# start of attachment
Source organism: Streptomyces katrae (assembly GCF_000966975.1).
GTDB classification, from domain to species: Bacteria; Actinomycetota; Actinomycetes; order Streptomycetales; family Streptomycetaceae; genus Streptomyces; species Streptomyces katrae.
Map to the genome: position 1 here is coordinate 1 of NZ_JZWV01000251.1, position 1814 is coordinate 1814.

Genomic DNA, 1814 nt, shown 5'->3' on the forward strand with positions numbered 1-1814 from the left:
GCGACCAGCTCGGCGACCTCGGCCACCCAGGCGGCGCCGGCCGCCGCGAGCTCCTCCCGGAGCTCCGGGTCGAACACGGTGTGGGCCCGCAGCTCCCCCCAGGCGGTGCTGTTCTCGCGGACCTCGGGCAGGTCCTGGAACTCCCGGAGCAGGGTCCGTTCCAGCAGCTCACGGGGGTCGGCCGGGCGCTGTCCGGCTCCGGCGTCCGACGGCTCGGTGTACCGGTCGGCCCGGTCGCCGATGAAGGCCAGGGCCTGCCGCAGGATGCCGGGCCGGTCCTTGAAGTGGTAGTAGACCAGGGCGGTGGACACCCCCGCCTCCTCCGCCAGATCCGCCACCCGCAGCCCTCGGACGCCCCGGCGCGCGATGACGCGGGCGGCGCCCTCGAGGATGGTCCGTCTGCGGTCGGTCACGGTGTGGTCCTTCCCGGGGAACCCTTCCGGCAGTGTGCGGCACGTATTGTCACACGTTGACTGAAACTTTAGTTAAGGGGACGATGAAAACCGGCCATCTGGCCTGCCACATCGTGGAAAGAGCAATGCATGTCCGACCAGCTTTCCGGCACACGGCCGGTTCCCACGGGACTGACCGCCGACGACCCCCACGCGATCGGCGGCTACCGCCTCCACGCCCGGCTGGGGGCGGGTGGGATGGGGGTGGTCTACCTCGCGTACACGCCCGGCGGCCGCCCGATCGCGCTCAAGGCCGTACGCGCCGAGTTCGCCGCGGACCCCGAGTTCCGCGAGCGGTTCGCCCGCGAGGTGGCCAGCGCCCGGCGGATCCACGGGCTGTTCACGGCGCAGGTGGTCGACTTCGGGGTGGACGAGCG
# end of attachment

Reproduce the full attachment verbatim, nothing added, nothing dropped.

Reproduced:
Source organism: Streptomyces katrae (assembly GCF_000966975.1).
GTDB classification, from domain to species: Bacteria; Actinomycetota; Actinomycetes; order Streptomycetales; family Streptomycetaceae; genus Streptomyces; species Streptomyces katrae.
Map to the genome: position 1 here is coordinate 1 of NZ_JZWV01000251.1, position 1814 is coordinate 1814.

Genomic DNA, 1814 nt, shown 5'->3' on the forward strand with positions numbered 1-1814 from the left:
GCGACCAGCTCGGCGACCTCGGCCACCCAGGCGGCGCCGGCCGCCGCGAGCTCCTCCCGGAGCTCCGGGTCGAACACGGTGTGGGCCCGCAGCTCCCCCCAGGCGGTGCTGTTCTCGCGGACCTCGGGCAGGTCCTGGAACTCCCGGAGCAGGGTCCGTTCCAGCAGCTCACGGGGGTCGGCCGGGCGCTGTCCGGCTCCGGCGTCCGACGGCTCGGTGTACCGGTCGGCCCGGTCGCCGATGAAGGCCAGGGCCTGCCGCAGGATGCCGGGCCGGTCCTTGAAGTGGTAGTAGACCAGGGCGGTGGACACCCCCGCCTCCTCCGCCAGATCCGCCACCCGCAGCCCTCGGACGCCCCGGCGCGCGATGACGCGGGCGGCGCCCTCGAGGATGGTCCGTCTGCGGTCGGTCACGGTGTGGTCCTTCCCGGGGAACCCTTCCGGCAGTGTGCGGCACGTATTGTCACACGTTGACTGAAACTTTAGTTAAGGGGACGATGAAAACCGGCCATCTGGCCTGCCACATCGTGGAAAGAGCAATGCATGTCCGACCAGCTTTCCGGCACACGGCCGGTTCCCACGGGACTGACCGCCGACGACCCCCACGCGATCGGCGGCTACCGCCTCCACGCCCGGCTGGGGGCGGGTGGGATGGGGGTGGTCTACCTCGCGTACACGCCCGGCGGCCGCCCGATCGCGCTCAAGGCCGTACGCGCCGAGTTCGCCGCGGACCCCGAGTTCCGCGAGCGGTTCGCCCGCGAGGTGGCCAGCGCCCGGCGGATCCACGGGCTGTTCACGGCGCAGGTGGTCGACTTCGGGGTGGACGAGCG